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Stages Of Childbirth: Stage II

The 2nd Stage of Labor

The birth of your child is a special and unique experience.  No two deliveries are alike, and there is no way to predict with total accuracy how your delivery will go. However, we can predict the stages you will go through during labor and childbirth and what you can generally expect.

Childbirth involves three stages:

First stage: Starts with the onset of true labor and lasts until the cervix is completely dilated to 10 cm.

Second stage: Continues after the cervix is dilated to 10 cm until the delivery of your baby.

Third stage: Delivery of your placenta.

The second stage of childbirth involves pushing and the delivery of your baby. Until this point, your body has been doing all the work for you. Now that your cervix has fully dilated to 10 cm, it is time for you to help by pushing.

Pushing and what to expect:

  • The second stage can last from 20 minutes to 2 hours.
  • Contractions will last about 45-90 seconds at intervals of 3-5 minutes of rest in between.
  • You will have a strong natural urge to push.
  • You will feel strong pressure at your rectum.
  • You are likely to have a minor bowel or urination accident.
  • Your baby’s head will eventually crown (become visible).
  • You will feel a burning, stinging sensation during crowning.
  • During crowning, you will be told by your health care provider to not push.

Pushing and what to do:

  • Get into a pushing position that uses gravity to your advantage.
  • Push when you feel the urge.
  • Relax your pelvic floor and anal area (Kegel exercises can help).
  • Rest between contractions to help regain your strength.
  • Use a mirror to view your progress (This can be very encouraging!).
  • Use all your energy to push.
  • Do not become discouraged if your baby’s head emerges and then slips back into the vagina (this process can take two steps forward and one step back).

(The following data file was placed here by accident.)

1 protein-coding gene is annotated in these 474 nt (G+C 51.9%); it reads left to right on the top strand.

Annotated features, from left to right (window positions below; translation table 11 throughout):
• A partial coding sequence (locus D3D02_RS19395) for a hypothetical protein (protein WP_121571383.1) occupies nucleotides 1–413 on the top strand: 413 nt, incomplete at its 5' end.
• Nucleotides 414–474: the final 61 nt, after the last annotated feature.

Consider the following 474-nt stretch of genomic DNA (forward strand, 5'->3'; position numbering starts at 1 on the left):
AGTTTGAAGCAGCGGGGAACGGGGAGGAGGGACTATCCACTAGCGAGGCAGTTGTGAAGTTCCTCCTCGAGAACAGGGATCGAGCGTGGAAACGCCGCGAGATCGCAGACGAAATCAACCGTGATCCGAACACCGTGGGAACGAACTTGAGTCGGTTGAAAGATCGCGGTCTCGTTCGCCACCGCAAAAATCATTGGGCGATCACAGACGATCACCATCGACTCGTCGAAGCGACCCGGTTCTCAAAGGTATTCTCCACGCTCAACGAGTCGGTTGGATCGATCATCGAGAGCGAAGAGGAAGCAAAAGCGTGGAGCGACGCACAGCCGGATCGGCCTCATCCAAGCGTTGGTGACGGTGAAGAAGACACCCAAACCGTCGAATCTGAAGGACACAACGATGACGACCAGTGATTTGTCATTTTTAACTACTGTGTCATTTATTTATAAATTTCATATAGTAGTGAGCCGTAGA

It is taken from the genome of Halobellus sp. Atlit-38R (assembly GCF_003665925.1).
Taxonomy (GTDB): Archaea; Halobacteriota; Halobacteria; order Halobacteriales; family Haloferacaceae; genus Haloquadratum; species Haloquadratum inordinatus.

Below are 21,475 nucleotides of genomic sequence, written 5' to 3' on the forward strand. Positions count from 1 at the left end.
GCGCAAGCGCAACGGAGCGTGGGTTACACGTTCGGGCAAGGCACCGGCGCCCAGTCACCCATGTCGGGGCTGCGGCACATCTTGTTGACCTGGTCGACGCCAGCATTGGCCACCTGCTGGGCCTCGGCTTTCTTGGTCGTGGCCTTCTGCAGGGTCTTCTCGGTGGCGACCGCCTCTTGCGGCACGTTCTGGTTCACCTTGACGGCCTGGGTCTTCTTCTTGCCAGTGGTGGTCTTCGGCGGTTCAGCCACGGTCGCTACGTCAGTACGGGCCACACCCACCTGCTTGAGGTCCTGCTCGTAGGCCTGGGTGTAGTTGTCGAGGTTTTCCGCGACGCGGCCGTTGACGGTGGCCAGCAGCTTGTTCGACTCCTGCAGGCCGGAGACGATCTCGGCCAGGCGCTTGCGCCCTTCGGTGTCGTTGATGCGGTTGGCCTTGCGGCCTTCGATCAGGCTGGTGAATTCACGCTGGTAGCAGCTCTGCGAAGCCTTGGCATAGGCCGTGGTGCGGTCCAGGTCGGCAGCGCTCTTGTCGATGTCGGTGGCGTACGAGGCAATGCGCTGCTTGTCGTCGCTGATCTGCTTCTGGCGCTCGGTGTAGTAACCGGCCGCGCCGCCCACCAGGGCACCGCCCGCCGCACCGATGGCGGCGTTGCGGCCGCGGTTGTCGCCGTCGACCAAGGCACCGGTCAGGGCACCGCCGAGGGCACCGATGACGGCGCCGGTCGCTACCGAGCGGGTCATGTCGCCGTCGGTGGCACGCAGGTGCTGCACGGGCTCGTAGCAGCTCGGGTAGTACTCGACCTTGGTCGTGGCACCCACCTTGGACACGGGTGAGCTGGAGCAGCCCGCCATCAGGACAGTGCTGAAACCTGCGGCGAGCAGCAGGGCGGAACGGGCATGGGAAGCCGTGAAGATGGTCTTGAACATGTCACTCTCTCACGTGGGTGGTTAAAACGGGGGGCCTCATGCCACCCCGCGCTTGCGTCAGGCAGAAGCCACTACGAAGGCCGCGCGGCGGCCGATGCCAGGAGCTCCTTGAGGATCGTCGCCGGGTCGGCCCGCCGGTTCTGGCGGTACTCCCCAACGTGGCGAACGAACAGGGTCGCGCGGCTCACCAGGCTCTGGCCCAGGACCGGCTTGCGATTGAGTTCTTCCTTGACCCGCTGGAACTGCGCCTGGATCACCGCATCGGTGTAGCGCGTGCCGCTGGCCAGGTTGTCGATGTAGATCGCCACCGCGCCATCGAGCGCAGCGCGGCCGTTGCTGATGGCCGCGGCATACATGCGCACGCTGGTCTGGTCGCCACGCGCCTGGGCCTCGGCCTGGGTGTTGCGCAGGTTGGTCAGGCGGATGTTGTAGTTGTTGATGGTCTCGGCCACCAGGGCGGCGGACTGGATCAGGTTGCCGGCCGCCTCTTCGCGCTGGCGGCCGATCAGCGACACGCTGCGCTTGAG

Tips for the support person:

  • Help her to relax and be as comfortable as possible.  Give her ice chips if available and provide physical support in her position.
  • Encourage, encourage, encourage!
  • Help guide her through her contractions.
  • Give verbal encouragement by telling her how well she is doing.
  • Don’t be offended if she displays anger or becomes emotional.

What your baby is doing:

While you are experiencing labor, your baby is taking certain steps to enter this world.

  1. Your baby’s head will turn to one side and the chin will automatically rest on the chest so that the back of the head can lead the way.
  2. Once you are fully dilated, your baby’s head leads the way and the head and torso begin to turn to face your back as they enter your vagina.
  3. Next, your baby’s head will begin to emerge or “crown” through the vaginal opening.
  4. Once your baby’s head is out, the head and shoulders will again turn to face your side, allowing your baby to easily slip out.

Delivery and what to expect:

Keep in mind that your baby has been soaking in a sac of amniotic fluid for nine months.

Following the contractions and passage through your very narrow birth canal, the baby will display the following characteristics:

  • Cone-shaped head
  • Vernix coating (a cheesy substance that coats the fetus in the uterus)
  • Puffy eyes
  • Lanugo (fine downy hair that covers the shoulders, back, forehead, and temple)
  • Enlarged genitals

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